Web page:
24 Oct 2017

Remediating workplace bullying next to impossible

From Checkpoint, 5:45 pm on 24 October 2017

Workplace bullying victims are facing a legal merry-go-round and have limited come-back, an advocate says.

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Photo: 123RF

Director of Culture Safe New Zealand Allan Halse said he felt like he was banging his head against a brick wall when he represented clients who had been bullied at work.

According to research led by a Massey University professor of work and organisation, Tim Bentley, and conducted on behalf of the Health Research Council and Department of Labour, nearly one in five New Zealanders are bullied in the workplace.

RNZ News spoke to a woman who wished to remain anonymous, and who we have called Amanda, who has taken up a personal grievance with her employer. 

She moved to New Zealand with her partner for a better life to buy a house and start a family, she said.

But after a year of being bullied by her boss, she has been on stress leave for five months and on medication for anxiety and depression.

"It's destroyed me... I was a mess, I was such a mess. [My manager] just had this thing on me... it was literally driving me nuts," she said.

At work her manager ignored, undermined and intimidated her, Amanda said.

She went through all the internal processes with no success and has taken up a personal grievance that is now with the Employment Relations Authority (ERA).

Mr Halse said he had taken clients to the ERA for workplace bullying but there were always issues with inadmissible evidence.

"Through their unwillingness to allow our clients to present the evidence, they're actually effectively condoning the bullying themselves by not enabling our clients to tell their stories and to have their cases judged on the facts."

In a statement the ERA said generally, only instances of unfair treatment that occured within 90 days of the complaint being made would be considered. It referred RNZ News to WorkSafe New Zealand for claims of bullying.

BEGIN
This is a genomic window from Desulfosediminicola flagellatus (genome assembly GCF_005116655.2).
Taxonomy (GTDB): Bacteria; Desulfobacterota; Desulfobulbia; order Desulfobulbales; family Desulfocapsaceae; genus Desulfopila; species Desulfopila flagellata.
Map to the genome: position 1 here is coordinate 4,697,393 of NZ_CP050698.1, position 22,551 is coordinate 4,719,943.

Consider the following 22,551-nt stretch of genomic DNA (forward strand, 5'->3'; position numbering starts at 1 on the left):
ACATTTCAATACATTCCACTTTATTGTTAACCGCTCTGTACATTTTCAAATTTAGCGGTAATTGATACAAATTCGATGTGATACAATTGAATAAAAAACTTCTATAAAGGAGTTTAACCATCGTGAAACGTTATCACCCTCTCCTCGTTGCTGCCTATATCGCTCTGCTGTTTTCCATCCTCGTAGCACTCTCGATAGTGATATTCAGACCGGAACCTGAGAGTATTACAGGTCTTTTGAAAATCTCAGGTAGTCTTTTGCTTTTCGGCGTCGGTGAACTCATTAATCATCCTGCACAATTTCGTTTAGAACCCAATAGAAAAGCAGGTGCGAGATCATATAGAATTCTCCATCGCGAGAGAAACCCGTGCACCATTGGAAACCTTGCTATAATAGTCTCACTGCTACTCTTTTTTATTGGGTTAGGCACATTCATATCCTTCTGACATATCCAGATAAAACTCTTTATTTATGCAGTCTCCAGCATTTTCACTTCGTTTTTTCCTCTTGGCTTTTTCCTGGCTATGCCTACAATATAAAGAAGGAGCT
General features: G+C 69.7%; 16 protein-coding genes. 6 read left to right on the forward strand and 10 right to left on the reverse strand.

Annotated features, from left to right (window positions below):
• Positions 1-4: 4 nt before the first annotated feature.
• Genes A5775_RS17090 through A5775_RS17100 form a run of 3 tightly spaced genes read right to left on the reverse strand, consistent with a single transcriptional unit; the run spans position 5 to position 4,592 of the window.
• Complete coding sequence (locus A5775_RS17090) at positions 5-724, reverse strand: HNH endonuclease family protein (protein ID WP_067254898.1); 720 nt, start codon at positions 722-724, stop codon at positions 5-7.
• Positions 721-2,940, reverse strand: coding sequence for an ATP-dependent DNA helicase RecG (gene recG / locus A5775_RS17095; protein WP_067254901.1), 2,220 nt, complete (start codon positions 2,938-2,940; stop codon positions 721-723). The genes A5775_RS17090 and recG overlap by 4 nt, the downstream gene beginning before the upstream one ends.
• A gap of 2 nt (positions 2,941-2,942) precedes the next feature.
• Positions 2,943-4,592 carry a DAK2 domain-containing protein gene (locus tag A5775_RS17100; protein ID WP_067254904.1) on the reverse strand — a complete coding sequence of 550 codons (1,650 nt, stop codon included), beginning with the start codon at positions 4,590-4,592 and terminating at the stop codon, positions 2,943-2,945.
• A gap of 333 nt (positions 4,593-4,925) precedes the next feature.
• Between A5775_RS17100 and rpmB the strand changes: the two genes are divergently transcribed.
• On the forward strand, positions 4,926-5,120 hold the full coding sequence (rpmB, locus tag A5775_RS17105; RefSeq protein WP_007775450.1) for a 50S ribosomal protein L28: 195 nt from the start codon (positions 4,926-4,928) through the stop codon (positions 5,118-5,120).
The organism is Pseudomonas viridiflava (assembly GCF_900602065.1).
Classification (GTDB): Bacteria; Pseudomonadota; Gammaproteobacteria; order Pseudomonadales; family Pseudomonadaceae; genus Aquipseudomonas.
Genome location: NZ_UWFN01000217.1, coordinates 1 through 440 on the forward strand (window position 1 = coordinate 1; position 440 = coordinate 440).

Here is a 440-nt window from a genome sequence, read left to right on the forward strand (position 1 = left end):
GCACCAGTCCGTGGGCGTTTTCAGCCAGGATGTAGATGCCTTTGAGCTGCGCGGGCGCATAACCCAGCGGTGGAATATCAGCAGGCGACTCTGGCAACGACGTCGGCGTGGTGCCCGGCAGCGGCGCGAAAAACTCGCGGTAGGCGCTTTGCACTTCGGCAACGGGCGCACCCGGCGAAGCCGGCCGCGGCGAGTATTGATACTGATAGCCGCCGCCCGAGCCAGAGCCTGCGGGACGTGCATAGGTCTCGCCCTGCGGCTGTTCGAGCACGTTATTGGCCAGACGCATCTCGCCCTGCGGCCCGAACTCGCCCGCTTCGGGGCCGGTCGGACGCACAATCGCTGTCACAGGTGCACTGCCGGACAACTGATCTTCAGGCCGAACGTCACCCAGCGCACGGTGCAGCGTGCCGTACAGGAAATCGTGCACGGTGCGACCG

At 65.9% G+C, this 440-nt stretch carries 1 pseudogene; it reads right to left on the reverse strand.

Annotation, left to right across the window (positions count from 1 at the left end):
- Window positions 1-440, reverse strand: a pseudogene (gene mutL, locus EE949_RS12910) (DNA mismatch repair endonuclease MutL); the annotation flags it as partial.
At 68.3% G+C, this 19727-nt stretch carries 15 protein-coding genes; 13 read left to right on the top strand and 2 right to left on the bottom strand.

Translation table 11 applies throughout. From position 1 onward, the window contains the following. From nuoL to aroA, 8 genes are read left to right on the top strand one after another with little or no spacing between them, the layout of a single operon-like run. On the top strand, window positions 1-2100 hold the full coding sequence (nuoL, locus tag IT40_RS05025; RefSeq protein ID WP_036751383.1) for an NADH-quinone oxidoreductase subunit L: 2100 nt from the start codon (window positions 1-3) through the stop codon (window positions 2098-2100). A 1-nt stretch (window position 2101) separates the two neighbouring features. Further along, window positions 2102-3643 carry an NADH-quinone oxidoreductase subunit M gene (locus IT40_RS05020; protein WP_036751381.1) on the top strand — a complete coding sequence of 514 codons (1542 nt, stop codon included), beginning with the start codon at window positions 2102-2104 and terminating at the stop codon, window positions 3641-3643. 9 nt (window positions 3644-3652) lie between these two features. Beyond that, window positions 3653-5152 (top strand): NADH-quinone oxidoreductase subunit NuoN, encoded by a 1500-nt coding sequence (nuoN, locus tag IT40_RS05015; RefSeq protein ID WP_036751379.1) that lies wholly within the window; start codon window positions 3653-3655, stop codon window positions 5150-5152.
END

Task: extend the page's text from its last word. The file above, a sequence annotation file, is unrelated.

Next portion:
When RNZ News approached WorkSafe, which is in charge of regulating health and safety, we were referred to the ERA. 

The same thing happened when Amanda phoned WorkSafe, she said.

And it was the exact issue Mr Halse was trying to raise.

"We're in a conundrum in New Zealand where neither of the agencies that employees are expected to go to when they're bullied... will deal with the issue in the way that the legislation intends."

WorkSafe said it would only investigate the most serious workplace bullying where there was a medical diagnosis linked to a bullying claim, such as depression.

But since WorkSafe's inception in 2013, it had never prosecuted any person or organisation for bullying.

Mr Bentley, said there were issues with WorkSafe's ability to respond to cases.

"I think they would either need a lot of cases occuring or very serious cases before their mechanism for intervening is triggered."

There was room for WorkSafe to do more but the ideal situation would be for matters to be settled at work using WorkSafe's guidelines, he said.

"I don't mean letting the victim move on to another job with a settlement and a gag clause, that's no good for anyone either. We need to have a good pscyho-social environment and be learning organisations."

Mr Halse said he had taken more than 20 cases to WorkSafe, none of which had been properly investigated. 

He said he would be asking the incoming Minister for Workplace Relations and Safety for a more streamlined process for workplace bullying claims.

Meanwhile Amanda is awaiting the outcome to her ERA claim and wants this all behind her so she can continue her pursuit of the Kiwi dream.